“The Iraq war has unleashed a series of unintended consequences of a far greater scale than even the most pessimistic of Iraq war opponents could have described.”
It’s easy to ask in this scenario, where in all of this is the diplomacy? After all, nobody can seriously analyse the current situation in Syria and say that military intervention can solve the issue without there being an overarching international diplomatic effort to address the disaster that has occurred.
It is clear that this needs to happen and it needs to include both international agency and regional powers from the Middle East. It needs to be recognised though, that the role of diplomacy, having been relegated and neglected from 1999 onwards cannot as easily be applied.
Not only are there a myriad of parties involved, but each and every one carries varying degrees of illegitimacy. From the Assad regime, with its historic human rights abuses, through to Isis/Isil as a murderous death cult, through to the various regional powers who have sought to utilise the civil war for their own aims (e.g. Saudi Arabia).
And then there’s the US and UK, whose roles, not only in Iraq but in their historic regional colonialism, have left a legacy of deeply entrenched mistrust – it’s difficult to find any of the potential actors who are diplomatically untainted.
The United Nations itself has a reduced credibility due to its ineffectual history, particularly in relation to Iraq. Despite these issues, a diplomatic solution must be found (whether further military intervention happens or not).
And therein lies opportunity, for if a diplomatic solution can be found in circumstances as complex, brutal and unstable as those we find in Syria, then the wider prize may be to re-instate diplomatic solutions as the primary conflict resolution tool in international relations, with the parallel relegation of military intervention to the ‘last resort’ position it occupied during the cold war.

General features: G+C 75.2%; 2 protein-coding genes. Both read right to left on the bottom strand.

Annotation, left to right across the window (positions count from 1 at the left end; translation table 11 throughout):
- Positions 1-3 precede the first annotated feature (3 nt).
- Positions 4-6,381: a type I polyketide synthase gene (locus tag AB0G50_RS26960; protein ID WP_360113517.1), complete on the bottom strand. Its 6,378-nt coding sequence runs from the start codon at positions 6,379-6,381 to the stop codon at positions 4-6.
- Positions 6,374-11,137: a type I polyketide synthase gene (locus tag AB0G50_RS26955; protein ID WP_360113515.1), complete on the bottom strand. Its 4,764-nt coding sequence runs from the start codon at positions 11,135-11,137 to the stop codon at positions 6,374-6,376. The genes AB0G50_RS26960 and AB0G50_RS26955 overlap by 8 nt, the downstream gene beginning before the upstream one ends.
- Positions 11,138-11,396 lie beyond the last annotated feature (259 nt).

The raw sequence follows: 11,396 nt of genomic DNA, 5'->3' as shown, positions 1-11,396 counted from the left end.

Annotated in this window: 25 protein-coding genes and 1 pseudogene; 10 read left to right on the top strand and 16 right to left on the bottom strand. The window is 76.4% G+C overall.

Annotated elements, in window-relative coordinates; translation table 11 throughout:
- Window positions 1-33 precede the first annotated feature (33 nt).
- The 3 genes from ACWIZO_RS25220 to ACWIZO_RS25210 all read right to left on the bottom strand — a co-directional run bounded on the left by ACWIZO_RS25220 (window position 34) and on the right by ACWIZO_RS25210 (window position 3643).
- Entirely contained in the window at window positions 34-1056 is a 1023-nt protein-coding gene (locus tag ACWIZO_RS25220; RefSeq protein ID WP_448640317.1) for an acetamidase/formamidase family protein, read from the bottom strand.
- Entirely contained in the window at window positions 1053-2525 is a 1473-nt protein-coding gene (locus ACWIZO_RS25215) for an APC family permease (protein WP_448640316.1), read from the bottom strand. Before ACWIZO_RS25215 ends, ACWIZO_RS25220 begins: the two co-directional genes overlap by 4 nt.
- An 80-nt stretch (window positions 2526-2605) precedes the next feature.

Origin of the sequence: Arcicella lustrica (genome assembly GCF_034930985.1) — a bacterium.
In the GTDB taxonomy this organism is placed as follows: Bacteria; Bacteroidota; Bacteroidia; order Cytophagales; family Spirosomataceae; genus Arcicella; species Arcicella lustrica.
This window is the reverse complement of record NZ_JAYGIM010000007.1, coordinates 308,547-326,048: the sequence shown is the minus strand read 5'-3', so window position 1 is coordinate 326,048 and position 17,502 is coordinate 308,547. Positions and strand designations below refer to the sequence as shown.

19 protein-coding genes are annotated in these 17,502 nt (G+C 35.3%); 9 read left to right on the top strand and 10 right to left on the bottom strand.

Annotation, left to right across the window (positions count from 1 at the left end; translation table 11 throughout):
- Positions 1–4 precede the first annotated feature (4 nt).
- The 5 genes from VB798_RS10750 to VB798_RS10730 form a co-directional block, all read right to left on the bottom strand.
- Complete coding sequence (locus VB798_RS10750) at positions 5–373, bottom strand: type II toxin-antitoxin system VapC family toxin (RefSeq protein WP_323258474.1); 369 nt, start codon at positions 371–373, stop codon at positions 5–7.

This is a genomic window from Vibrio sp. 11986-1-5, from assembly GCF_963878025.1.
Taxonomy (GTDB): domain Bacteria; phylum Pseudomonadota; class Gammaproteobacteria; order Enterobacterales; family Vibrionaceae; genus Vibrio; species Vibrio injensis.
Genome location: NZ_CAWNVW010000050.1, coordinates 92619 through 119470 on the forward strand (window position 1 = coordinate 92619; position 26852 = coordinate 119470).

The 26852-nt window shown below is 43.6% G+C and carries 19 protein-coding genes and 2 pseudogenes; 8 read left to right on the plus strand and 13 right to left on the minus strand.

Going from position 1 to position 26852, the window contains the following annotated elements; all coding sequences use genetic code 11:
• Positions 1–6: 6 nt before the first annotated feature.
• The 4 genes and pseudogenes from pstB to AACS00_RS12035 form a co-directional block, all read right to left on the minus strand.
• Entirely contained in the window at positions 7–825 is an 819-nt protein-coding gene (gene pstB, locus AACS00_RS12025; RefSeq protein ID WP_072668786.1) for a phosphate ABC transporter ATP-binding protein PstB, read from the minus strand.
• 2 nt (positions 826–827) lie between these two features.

That may seem ambitious, but for a decade and a half international relations have been characterised by conflicts that should and could have been either avoided or constrained by early diplomatic action.
If we want to avoid both the conflicts like Libya and Syria and the widespread consequences that they bring – regional instability, large scale refugees, death, destruction and economic degradation – then there has to be a recognition that a different approach has to be applied.
“If we want to avoid conflicts like Libya and Syria and the widespread consequences then there has to be a recognition that a different approach has to be applied”
Diplomatic efforts can bear fruit. The recent agreement with Iran and the thawing of relations between Cuba and the USA bear testimony to that. Both of these examples were long term, required patience, leadership and the tolerance of retrograde steps.
These are the types of qualities that diplomacy requires, though, and which in many cases in the past used to be evident.
If the last decade and a half have taught us anything it is that these qualities need to be vigorously applied again; rather that we at least attempt that than face recurring wars of ‘dubious legality’.
To have our future characterised in that way would be its own ‘unpardonable folly’.
Picture courtesy of Number 10